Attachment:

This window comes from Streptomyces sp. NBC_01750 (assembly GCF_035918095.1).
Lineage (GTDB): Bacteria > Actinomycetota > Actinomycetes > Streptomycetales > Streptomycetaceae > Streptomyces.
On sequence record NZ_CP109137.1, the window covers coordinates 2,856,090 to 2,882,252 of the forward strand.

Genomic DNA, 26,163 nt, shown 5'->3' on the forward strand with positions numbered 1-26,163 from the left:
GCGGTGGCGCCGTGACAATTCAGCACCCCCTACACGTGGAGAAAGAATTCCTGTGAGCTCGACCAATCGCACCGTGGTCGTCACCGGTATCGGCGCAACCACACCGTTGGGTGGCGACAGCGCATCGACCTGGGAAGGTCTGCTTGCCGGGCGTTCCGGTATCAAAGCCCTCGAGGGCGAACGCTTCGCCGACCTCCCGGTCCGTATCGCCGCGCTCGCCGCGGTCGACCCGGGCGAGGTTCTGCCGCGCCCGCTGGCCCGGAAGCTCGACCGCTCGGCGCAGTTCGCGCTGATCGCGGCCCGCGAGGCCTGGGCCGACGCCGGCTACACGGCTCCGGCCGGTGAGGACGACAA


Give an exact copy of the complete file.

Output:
This window comes from Streptomyces sp. NBC_01750 (assembly GCF_035918095.1).
Lineage (GTDB): Bacteria > Actinomycetota > Actinomycetes > Streptomycetales > Streptomycetaceae > Streptomyces.
On sequence record NZ_CP109137.1, the window covers coordinates 2,856,090 to 2,882,252 of the forward strand.

Genomic DNA, 26,163 nt, shown 5'->3' on the forward strand with positions numbered 1-26,163 from the left:
GCGGTGGCGCCGTGACAATTCAGCACCCCCTACACGTGGAGAAAGAATTCCTGTGAGCTCGACCAATCGCACCGTGGTCGTCACCGGTATCGGCGCAACCACACCGTTGGGTGGCGACAGCGCATCGACCTGGGAAGGTCTGCTTGCCGGGCGTTCCGGTATCAAAGCCCTCGAGGGCGAACGCTTCGCCGACCTCCCGGTCCGTATCGCCGCGCTCGCCGCGGTCGACCCGGGCGAGGTTCTGCCGCGCCCGCTGGCCCGGAAGCTCGACCGCTCGGCGCAGTTCGCGCTGATCGCGGCCCGCGAGGCCTGGGCCGACGCCGGCTACACGGCTCCGGCCGGTGAGGACGACAA